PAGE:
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Electron-Impact Selection Rules for Rotational Temperature Measurement of Molecular Hydrogen in the PFRC

Author: David R. Farley
Requested Type: Poster Only
Submitted: 2009-12-04 11:49:03

Co-authors: S.A. Cohen

Contact Info:
Princeton Plasma Physics Laboratory
P.O. Box 451
Princeton, NJ   08543

Abstract Text:
Knowledge of gas temperatures is needed in the Princeton Field-Reversed Configuration (PFRC) device to understand fueling, heat transfer, and impurity generation. Spectroscopic molecular rotational temperature measurement techniques are often used in molecular gas dynamics and generally can be related to the gas translational temperature since rotational and translational modes equilibrate within several collisions. To analyze the data, many authors assume a low-mass electron cannot disturb the molecular rotational-level distribution, enforcing a rotational selection rule delta-K = 0 during electron-impact excitation. Others assert that optical selection rules apply (delta-K = 0,±1). In either case, these selection rules allow for the use of simple Boltzmann plots to estimate the rotational temperature. However, rotational transitions for delta-K > 1 are in fact allowed by molecular symmetry selection rules. It has been found through this study that non-optical selection rules (delta-K = ±2) applied to the hydrogen Fulcher-alpha emission (600-640 nm) can substantially affect the predicted rotational distributions. For example, the K = 5 upper rotational state can differ by up to 40%, resulting in inferred rotational temperatures being 100-250 degrees lower than would be obtained with simple Boltzmann plots and optical selection rules. A LN2-cooled copper cylinder has been built and inserted into the vacuum chamber of the PFRC to test these electron-impact excitation selection rules. The cold cylinder effectively lowers the temperature of hydrogen molecules through collisions with the cylinder wall. The Fulcher-alpha emission is collected through a small quartz window at the cylinder mid-plane, and routed to a 0.5-m iCCD-equipped spectrometer. Measured rotational spectra are fitted with a least-squares criterion using both optical and non-optical selection rule spectroscopic models. Also, ratios of the Q-branch Q3/Q1 and Q3/Q2 rotational lines provide clearly different rotational temperature results depending upon whether optical or non-optical selection rules are used. Initial results indicate that non-optical selection rules fit measured rotational spectra better than optical selection rules. Inferred temperatures from both spectral fits and line ratios are consistently cryogenic (< -200 C) with the non-optical model, whereas room temperatures are obtained using the optical model. Further analysis is being conducted to determine whether the hydrogen molecules within the cooled cylinder are indeed significantly cooled or not, which will then provide an answer as to which selection rules are correct.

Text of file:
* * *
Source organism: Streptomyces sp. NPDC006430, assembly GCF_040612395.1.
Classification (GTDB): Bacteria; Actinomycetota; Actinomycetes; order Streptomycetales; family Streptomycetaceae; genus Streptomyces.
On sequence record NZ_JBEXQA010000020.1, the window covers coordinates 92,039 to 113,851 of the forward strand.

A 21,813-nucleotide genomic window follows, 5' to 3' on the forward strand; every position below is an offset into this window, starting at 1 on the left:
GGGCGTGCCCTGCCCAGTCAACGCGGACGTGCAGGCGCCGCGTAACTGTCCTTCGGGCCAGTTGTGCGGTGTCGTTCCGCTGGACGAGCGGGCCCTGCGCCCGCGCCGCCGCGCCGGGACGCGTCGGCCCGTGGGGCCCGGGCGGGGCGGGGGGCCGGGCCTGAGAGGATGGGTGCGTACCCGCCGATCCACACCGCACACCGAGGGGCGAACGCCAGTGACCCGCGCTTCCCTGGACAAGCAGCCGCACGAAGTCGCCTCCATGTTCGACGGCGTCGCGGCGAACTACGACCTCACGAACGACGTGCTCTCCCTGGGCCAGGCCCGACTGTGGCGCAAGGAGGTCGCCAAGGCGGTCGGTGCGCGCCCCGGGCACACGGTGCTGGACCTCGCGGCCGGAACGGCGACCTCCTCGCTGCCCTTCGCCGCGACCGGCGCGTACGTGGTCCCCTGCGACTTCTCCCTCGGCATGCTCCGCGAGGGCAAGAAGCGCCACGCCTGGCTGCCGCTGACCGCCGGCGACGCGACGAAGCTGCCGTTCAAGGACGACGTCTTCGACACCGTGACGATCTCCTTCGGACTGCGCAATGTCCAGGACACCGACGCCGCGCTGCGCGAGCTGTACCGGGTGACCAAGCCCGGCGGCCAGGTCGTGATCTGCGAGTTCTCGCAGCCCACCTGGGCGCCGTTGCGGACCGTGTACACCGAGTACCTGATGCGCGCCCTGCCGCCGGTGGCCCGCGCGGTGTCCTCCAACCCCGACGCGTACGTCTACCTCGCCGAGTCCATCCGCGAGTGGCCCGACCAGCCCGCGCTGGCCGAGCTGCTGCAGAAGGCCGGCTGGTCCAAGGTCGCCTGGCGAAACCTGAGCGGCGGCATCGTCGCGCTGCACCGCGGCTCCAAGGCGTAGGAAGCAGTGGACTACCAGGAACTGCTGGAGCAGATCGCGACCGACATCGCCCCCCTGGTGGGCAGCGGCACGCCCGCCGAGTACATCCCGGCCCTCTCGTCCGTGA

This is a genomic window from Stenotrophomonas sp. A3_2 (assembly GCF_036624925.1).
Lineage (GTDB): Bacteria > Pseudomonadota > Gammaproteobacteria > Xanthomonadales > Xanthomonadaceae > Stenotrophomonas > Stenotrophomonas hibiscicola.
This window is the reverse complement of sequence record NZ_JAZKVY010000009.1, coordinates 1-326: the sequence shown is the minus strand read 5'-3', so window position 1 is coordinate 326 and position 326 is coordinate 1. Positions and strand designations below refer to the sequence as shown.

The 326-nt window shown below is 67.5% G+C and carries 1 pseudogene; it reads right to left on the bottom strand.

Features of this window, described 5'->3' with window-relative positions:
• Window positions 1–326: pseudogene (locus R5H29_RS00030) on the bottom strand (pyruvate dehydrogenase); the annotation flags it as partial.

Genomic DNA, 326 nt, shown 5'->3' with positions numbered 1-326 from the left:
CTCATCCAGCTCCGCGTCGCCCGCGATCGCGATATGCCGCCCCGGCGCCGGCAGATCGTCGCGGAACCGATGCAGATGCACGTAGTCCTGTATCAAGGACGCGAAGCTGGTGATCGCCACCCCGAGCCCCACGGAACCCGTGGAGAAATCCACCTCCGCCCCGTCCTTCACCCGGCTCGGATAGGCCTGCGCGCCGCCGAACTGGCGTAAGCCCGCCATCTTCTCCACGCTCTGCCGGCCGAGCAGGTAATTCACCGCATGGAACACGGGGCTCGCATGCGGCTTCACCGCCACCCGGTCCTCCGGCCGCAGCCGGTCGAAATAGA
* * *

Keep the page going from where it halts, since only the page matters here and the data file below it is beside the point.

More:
Characterization: A3,E11


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